Infantile Acne

Infantile acne is a clinical type of acne which occurs only in the early months of life. However, infantile acne is not responsible for all cases of acne in babies, which can also occur as a result of other clinical types of acne, including drug-induced acne, occlusion acne and adolescent acne. It needs a bit of explaining why a baby can suffer from adolescent acne, but a teenager cannot suffer from infantile acne.

Infantile Acne versus Baby Acne

Infantile acne is a clinical type of acne, which means that a diagnosis of infantile acne is the conclusion of a clinical examination and discussion of the baby's medical history with the parent or carer. In contrast, baby acne is part of the classification of acne based on the distribution of acne in different age groups. Any baby with acne can be described as having baby acne - the term ‘baby acne’ implies nothing about the cause or clinical presentation of the condition. Thus far, the relationship between infantile acne and baby acne is directly comparable with that between teenage acne and adolescent acne. However, there are two important differences which become apparent when one considers the diagnosis and causes of infantile acne.

Diagnosis of Infantile Acne

Infant Acne - the diagnosis of infantile acne is confined to neonates and young babies

The diagnosis of infantile acne is a clinical one, but is in large part a diagnosis by exclusion. Infantile acne may be present at birth or develop in babies during the first few months of life. The diagnosis is restricted to neonates and young babies - it is important that new cases of acne in older babies or young children are not treated simply as infantile acne, but that a correct clinical diagnosis is made by a doctor. In most cases of infantile acne, usually only a few small comedones, characteristic spots seen in acne, develop on the baby's skin. However, some babies develop a severe form of acne which may persist for many months. It is important in cases of persistent or severe acne in babies that other clinical types of acne, particularly adolescent acne in association with precocious puberty and drug-induced acne, caused by the use of certain over-the-counter and prescription medicines, are excluded.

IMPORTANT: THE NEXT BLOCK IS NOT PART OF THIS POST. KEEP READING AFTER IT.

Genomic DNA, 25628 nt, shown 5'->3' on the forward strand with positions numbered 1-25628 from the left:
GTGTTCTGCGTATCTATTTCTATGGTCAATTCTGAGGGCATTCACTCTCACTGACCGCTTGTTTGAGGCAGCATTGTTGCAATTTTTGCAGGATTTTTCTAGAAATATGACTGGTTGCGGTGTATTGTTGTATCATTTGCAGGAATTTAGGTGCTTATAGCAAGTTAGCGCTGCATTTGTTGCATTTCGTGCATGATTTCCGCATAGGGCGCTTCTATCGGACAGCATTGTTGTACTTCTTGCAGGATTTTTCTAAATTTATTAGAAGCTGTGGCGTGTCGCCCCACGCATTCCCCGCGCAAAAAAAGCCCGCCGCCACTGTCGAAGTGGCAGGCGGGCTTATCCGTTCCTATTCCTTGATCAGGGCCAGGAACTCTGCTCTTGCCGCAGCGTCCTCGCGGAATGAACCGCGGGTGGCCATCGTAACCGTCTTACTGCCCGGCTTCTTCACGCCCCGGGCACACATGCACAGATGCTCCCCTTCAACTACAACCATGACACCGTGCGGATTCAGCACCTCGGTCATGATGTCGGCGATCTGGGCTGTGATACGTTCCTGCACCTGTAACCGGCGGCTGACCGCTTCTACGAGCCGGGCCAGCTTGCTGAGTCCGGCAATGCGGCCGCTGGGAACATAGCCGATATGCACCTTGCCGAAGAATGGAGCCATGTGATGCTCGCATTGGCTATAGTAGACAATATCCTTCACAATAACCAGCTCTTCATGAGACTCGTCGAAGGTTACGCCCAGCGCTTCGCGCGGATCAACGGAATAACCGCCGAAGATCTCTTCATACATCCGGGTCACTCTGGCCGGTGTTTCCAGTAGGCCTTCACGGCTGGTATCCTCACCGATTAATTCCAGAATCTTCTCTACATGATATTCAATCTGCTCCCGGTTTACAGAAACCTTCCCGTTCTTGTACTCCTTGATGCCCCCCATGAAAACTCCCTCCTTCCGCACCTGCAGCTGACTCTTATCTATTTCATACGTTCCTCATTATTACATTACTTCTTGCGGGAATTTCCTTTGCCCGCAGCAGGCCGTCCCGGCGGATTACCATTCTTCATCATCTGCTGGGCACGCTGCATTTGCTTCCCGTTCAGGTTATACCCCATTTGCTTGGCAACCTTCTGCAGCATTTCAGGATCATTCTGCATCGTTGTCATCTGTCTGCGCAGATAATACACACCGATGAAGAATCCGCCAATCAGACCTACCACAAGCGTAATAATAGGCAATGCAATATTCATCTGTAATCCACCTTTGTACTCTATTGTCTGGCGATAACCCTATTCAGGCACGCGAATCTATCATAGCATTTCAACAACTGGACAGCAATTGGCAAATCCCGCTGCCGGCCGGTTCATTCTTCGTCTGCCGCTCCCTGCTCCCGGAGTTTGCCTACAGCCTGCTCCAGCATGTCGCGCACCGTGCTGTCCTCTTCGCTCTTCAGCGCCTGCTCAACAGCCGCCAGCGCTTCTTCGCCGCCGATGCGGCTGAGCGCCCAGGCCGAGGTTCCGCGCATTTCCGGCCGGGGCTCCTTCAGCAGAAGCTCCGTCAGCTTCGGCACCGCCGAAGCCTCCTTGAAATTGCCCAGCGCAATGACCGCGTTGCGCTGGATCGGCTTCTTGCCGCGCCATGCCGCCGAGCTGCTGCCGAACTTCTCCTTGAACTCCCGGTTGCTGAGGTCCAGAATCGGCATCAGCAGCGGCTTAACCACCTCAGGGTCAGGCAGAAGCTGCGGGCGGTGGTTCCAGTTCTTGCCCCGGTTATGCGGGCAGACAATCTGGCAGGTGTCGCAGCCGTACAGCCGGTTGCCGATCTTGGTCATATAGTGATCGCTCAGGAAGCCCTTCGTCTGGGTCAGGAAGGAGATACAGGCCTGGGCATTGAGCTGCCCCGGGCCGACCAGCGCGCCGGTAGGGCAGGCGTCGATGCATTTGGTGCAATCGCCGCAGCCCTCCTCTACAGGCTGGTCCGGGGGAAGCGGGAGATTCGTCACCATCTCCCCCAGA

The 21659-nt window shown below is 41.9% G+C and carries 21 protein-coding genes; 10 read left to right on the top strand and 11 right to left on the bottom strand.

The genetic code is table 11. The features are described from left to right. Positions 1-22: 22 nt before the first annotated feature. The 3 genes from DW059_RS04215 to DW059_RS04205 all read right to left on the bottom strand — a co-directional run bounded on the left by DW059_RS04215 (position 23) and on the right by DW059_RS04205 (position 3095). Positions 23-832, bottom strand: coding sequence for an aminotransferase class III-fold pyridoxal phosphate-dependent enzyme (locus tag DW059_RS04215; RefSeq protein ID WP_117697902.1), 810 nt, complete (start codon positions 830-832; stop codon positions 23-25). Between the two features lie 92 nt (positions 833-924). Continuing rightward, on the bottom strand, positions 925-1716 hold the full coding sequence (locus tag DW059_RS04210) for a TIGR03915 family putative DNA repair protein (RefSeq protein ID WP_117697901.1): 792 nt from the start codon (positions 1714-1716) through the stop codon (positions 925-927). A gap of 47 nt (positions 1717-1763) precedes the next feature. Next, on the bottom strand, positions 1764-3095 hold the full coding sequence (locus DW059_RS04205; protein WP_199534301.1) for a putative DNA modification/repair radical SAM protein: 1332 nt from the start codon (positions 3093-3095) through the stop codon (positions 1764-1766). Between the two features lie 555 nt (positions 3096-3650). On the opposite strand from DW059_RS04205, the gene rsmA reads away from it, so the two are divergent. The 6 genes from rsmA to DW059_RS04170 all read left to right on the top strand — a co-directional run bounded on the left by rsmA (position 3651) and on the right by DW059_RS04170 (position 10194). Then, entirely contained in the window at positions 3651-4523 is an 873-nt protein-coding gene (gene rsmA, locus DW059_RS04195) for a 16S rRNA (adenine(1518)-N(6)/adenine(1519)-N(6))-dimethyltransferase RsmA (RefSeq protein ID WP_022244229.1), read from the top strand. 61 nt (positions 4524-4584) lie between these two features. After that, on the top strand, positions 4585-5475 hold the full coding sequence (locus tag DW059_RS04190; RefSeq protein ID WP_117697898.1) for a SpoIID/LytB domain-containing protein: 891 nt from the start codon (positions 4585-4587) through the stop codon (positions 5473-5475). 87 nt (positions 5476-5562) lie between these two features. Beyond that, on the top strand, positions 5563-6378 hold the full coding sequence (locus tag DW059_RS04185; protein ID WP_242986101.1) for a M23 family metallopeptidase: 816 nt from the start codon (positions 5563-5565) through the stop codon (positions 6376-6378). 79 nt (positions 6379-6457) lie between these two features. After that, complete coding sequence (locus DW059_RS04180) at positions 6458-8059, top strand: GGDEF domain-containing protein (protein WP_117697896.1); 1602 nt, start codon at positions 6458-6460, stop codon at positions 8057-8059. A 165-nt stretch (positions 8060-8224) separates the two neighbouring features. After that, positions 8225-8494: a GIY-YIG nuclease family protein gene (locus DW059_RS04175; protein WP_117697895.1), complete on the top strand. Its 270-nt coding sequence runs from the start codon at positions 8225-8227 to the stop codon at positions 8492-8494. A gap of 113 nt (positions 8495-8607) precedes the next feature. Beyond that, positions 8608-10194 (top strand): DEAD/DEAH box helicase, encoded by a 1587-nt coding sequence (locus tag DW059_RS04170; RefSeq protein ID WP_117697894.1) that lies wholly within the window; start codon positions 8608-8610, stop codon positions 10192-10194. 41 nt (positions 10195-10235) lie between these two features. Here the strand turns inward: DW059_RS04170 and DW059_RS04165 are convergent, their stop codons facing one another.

Causes of Infantile Acne

The cause of infantile acne is not known, which is why the diagnosis must be one of exclusion. The occurrence of acne in a baby of an appropriate age, who is not suffering from another clinical type of acne, results in the diagnosis of infantile acne. Infantile acne is the only clinical type of acne for which the cause remains unknownAt present, the condition is the only clinical type of acne for which the cause remains unknown. It is likely that a cause for infantile acne will be discovered in the future or that it will be found to be attributable to one of the other existing clinical types of acne. There has been some speculation that infantile acne may be a type of hormone induced acne or occlusion acne resulting from the conditions experienced in the womb prior to birth.

Treatment of Infantile Acne

Parents or carers of a baby are rightly made anxious by the appearance of spots on the baby's skin. Some cases of acne in babies will have an underlying cause, an endocrine disorder or tumour, which requires treatment. There are also a number of other conditions, some serious, which produce spots which can easily be mistaken for baby acne. For all these reasons, cases of 'acne like' conditions in babies should be seen by a medical practitioner, so as to ensure that the correct clinical diagnosis is reached and that any treatment required is administered under medical supervision.